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Is Medicare Too Big To Police?

IBD Friday August 22, 2014

Big Government: A recent Washington Post expose on a power-wheelchair scam ripping off Medicare for billions shows how rife that program is with fraud. But it’s only a small part of a depressing, bigger picture.

We have operated for years under the assumption that Medicare pays out roughly $50 billion a year in “improper” claims, and that might not be far off the mark.
 
The Government Accountability Office believes fraud was involved in 8% of all Medicare spending in 2012, or $44 billion. It calls Medicare a sieve, a high-risk program vulnerable to “fraud, waste, abuse and mismanagement.”  

The fraud, waste and abuse is probably worse. Nicole Kaeding at the Cato Institute pointed out Tuesday that Malcolm Sparrow, a Harvard public management professor, estimates that closer to 20% of annual Medicare claims are improper.  

That means that of the $600 billion the program spends in a year, as much as $120 billion is frittered away in scams, deceptions and swindles. Some analysts believe Medicaid fraud is about as bad.  

You’d think Washington would have taken action to shut down such mischief by now. But, as Kaeding says, Medicare’s oversight system is too easy to circumvent. “Scammers,” she says, “know that Medicare payments will not be scrutinized” and are confident that “the chance of getting caught is quite low.”  

It’s not that we’re lacking investigations. There have been many. Medicare even has a Fraud Strike Force, which was set up in 2007.  

But the opportunity for fraud still exists, and it won’t go away because Medicare is such a colossal enterprise. “Millions of claims come in daily and are paid without review or analysis,” Kaeding notes.  

Clearly, Medicare’s fraud problem cannot be separated from the swollen condition of the federal government itself. That should be no surprise. More than 30 years ago, Erwin Chemerinsky, now dean of the University of California, Irvine, law school and back then an assistant professor at the DePaul University College of Law, noted that “fraud against governments is as old as government itself.” And “given the size of the United States government, it is hardly surprising that it, too, would be plagued by fraud.”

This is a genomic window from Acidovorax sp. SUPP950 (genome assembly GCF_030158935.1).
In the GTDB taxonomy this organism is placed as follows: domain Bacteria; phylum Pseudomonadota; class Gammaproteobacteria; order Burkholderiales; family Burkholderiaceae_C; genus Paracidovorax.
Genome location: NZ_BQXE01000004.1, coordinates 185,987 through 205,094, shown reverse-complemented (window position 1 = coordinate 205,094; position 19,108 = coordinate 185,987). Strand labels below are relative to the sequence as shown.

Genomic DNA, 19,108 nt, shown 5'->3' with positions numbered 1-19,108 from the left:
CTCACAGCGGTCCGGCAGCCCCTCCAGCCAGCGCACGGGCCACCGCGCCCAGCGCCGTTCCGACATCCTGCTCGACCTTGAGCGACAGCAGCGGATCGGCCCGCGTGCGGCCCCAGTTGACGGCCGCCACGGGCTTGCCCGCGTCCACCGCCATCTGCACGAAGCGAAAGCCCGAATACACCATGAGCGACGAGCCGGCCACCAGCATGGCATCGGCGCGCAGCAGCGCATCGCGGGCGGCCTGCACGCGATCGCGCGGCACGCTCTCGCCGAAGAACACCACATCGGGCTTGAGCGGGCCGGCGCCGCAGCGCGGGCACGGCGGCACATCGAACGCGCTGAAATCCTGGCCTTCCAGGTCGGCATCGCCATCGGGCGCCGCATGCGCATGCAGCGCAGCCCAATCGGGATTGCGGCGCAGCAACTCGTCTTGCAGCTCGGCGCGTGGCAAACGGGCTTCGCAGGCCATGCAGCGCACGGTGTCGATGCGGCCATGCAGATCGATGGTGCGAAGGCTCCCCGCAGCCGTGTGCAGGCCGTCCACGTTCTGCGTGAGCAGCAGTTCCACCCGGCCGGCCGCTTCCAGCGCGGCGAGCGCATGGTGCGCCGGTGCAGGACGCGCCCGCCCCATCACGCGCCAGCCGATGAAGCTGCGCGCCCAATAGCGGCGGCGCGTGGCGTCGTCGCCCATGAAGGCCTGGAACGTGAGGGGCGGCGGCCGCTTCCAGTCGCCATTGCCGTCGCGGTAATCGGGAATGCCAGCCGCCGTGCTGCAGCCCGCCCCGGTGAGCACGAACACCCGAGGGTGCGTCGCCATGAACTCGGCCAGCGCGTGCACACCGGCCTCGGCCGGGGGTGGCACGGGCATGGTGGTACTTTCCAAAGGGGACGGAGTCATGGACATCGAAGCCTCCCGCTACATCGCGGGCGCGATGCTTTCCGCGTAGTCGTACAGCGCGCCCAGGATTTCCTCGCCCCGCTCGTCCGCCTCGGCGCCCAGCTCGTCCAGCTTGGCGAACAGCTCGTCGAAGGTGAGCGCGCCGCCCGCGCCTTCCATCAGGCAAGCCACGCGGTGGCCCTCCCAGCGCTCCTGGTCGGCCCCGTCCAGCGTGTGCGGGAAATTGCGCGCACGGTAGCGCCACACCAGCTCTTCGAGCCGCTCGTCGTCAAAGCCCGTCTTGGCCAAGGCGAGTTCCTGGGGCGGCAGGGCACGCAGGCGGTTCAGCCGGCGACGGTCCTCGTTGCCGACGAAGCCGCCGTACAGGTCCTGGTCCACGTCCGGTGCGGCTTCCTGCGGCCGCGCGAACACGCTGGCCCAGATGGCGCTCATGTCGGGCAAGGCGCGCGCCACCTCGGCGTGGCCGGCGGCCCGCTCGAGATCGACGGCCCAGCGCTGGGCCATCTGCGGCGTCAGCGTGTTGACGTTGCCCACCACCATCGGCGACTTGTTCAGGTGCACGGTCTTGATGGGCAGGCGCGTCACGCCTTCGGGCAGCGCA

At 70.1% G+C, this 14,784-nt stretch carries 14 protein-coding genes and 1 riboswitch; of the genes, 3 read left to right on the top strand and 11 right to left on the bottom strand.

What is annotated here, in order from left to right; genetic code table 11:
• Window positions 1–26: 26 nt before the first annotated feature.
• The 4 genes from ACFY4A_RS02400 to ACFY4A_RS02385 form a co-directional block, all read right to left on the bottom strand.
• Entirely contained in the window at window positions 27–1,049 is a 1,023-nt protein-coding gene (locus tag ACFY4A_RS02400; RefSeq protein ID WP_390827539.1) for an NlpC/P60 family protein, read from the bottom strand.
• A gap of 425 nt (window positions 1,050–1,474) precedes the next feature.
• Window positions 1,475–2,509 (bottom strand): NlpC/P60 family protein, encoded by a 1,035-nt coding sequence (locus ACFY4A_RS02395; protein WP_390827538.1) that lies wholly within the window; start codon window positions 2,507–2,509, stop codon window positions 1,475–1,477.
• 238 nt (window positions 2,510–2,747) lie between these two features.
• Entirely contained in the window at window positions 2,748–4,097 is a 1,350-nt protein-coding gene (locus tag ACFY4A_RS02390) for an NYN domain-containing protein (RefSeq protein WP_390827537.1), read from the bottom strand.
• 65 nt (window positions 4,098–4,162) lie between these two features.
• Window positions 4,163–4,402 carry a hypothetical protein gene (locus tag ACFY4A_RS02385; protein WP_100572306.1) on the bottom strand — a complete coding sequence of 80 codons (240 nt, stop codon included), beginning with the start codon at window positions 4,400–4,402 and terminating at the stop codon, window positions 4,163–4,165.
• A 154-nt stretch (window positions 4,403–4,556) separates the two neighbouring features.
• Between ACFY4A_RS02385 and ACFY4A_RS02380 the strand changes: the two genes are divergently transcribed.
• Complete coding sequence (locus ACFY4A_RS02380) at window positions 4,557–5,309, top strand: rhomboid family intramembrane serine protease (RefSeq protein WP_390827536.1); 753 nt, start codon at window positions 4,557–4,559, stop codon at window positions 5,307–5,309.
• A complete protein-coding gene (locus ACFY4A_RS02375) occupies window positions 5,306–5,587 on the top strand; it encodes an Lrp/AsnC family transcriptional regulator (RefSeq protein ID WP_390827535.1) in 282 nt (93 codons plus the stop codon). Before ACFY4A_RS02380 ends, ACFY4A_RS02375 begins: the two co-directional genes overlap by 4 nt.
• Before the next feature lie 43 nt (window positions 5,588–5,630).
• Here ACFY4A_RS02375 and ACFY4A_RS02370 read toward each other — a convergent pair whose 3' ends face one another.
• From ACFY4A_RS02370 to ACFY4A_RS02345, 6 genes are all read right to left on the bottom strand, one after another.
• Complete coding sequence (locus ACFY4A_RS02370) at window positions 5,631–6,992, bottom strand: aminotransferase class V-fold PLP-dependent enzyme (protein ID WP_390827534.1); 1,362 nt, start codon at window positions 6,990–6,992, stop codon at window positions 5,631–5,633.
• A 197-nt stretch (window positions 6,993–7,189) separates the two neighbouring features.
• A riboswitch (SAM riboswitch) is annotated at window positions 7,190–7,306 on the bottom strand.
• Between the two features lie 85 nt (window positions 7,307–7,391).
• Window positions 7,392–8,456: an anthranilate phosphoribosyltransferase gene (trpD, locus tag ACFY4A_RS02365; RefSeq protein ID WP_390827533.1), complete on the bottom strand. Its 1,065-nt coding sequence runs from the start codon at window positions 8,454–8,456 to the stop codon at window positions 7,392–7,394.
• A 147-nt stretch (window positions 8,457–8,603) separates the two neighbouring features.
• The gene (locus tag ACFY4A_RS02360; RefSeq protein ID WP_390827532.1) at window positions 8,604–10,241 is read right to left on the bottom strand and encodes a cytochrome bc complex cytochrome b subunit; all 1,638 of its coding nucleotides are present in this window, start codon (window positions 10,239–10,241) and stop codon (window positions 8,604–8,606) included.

A small bureaucracy is hard enough to manage; getting a handle on a mammoth bureaucracy is impossible. And Medicare plainly falls into the latter category.  

It covers 51 million elderly Americans, employs 6,000 (including Medicaid workers), hands out $600 billion a year in benefits (only Social Security and the Defense Department spend more), processes in excess of 1 billion claims a year and is interwoven with countless doctors and hospitals.  

No wonder the GAO said in a 2012 report that “for more than 20 years, we have designated Medicare as a high-risk program, in part because its complexity makes it particularly vulnerable to fraud.” The GAO has also blamed Medicare’s exposure to fraud on its size.  

Perhaps Medicare’s greatest problem is how it shovels out mountains of money without determining if the claims made on those dollars are legitimate.  

A private health insurance company, meanwhile, has a strong interest in being certain that any benefits it pays out are made on proper claims.

It knows it has to be vigilant to make a profit and stay in business. But Medicare has no such self-interest.

It is, as Chris Edwards and Michael Cannon of the Cato Institute pointed out a few years back, “a centrally planned economic system” that “has many of the failings of centrally planned economies in communist and socialist countries.”  

In other words, it’s a big government program whose left hand doesn’t know what the right is doing, and whose many blind spots leave it open to thievery.  

It is such a bureaucratic wreck that it doesn’t even know how much it has lost in a power wheelchair scam in which even those who don’t need the expensive four wheeled chairs get them for little or no money.  

It’s a good lesson in big government that hasn’t been learned by many.